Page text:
French reinsurance firm SCOR has participated in a UK£300 million longevity swap transaction, providing reinsurance capital to back 80% of the transaction, while insurer Zurich retained the remaining longevity risk.
It’s the first so-called streamlined longevity swap deal that SCOR has participated in, with the transaction having been facilitated through a platform to expedite longevity hedging for smaller pension funds that consultancy Mercer and insurer Zurich set up.
For SCOR, reinsuring longevity risk is attractive as it acts as a natural hedge for its life insurance business, which is largely made up of mortality risk.
Rupen Shah, SCOR’s Global Head of Longevity, explained; “SCOR’s large portfolio of mortality risk positions us as a natural holder of longevity risk. We are delighted to have secured our first transaction under the streamlined longevity swap platform Mercer has set up with Zurich.
“This diversifies the deployment of SCOR’s appetite for longevity risk alongside reinsurance of insurer annuity business and “traditional“ longevity swaps for larger pension scheme and positions SCOR well for future streamlined longevity swaps.”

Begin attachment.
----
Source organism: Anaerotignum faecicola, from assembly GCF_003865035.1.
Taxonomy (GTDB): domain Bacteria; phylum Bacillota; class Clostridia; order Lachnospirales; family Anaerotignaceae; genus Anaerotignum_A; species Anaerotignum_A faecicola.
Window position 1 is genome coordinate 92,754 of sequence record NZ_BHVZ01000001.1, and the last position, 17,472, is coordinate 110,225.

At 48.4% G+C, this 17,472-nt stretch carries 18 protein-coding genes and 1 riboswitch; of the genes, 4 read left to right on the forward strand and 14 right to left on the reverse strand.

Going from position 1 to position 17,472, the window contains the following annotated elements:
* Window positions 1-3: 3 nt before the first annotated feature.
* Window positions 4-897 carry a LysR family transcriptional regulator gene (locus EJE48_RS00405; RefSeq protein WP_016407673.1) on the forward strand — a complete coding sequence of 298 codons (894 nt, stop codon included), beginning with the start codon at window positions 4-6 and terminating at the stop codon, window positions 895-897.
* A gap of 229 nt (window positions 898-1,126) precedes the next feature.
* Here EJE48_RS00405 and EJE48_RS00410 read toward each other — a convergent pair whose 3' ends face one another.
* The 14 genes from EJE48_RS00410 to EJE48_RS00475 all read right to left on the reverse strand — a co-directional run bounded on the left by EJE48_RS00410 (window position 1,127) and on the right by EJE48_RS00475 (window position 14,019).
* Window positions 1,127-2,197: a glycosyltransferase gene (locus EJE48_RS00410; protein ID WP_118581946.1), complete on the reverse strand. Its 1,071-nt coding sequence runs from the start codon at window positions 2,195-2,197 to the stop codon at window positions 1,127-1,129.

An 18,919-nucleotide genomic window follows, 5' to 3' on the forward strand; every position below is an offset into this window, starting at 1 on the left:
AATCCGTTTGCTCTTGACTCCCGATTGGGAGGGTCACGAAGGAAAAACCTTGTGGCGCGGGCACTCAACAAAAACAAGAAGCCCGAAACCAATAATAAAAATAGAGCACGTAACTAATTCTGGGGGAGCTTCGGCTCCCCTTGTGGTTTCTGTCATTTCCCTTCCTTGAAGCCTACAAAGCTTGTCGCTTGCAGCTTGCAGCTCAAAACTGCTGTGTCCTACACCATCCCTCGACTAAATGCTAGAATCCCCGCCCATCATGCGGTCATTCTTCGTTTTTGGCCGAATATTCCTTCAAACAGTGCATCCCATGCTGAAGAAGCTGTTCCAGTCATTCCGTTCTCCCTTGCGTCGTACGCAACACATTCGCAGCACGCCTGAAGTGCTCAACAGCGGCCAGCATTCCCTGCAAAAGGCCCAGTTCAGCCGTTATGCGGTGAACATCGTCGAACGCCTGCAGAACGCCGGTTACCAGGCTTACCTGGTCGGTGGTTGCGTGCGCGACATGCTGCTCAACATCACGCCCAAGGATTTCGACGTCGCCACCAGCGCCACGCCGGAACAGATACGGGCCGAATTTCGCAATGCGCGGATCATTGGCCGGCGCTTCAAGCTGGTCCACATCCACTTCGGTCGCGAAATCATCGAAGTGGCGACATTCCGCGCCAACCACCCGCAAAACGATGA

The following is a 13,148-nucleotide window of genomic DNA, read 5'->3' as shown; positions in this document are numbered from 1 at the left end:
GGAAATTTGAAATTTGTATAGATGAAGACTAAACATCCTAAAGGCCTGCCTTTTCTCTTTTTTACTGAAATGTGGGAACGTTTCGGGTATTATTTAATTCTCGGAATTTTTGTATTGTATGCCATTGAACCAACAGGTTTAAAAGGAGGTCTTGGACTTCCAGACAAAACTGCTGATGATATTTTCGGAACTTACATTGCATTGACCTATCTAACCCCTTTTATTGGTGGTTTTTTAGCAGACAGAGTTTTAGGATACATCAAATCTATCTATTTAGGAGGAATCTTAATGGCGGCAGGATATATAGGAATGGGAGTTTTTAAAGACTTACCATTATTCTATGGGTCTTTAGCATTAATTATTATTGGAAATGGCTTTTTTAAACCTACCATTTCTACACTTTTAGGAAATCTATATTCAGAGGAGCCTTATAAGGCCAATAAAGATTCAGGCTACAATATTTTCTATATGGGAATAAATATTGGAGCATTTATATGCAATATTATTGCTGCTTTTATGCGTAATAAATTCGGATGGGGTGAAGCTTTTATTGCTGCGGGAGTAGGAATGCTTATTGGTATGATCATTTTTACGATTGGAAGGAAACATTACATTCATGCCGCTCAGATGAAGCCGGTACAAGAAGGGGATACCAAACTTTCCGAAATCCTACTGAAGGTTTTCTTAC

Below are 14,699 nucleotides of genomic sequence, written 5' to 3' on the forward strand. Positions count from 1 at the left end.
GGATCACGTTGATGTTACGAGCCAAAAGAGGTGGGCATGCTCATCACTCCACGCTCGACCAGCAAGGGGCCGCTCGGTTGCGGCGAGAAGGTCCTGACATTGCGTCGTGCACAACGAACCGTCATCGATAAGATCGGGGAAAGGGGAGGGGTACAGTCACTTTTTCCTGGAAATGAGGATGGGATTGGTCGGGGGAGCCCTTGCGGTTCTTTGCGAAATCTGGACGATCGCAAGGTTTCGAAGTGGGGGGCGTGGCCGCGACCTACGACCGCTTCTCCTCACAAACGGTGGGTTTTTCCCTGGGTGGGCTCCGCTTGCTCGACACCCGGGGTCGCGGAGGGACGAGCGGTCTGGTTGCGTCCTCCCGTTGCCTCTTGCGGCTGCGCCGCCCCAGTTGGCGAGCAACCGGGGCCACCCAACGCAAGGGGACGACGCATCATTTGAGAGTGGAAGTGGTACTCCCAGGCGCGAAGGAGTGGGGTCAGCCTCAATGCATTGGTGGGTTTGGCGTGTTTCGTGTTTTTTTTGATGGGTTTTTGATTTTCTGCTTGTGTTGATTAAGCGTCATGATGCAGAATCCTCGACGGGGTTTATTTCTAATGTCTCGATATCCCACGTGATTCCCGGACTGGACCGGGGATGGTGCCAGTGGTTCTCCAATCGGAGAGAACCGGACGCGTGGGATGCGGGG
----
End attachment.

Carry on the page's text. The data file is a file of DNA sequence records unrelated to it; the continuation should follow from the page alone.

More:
Jim Sykes, Zurich’s Chief Operations Officer, added; “This deal demonstrates how using a panel of reinsurers really does provide competitive pricing for smaller liability transfers, and we are very pleased SCOR is our reinsurance partner this time.”
Suthan Rajagopalan, Head of Longevity Reinsurance at Mercer, also said; “This marks the first deal, on the platform set up by Mercer, where SCOR have been awarded the reinsurance and follows on from the smallest ever such deal at £50m announced in October 2016.
“These deals pave the way to competitive longevity reinsurance pricing for small and medium sized schemes which are more exposed to so-called “concentration risk” where there is potential for greater variability in members’ life expectancy due to diverse pension amounts. Mercer’s co-ordination of the project culminated in immediate reinsurance by Zurich with SCOR to minimise the longevity risk transfer cost for the Trustees.”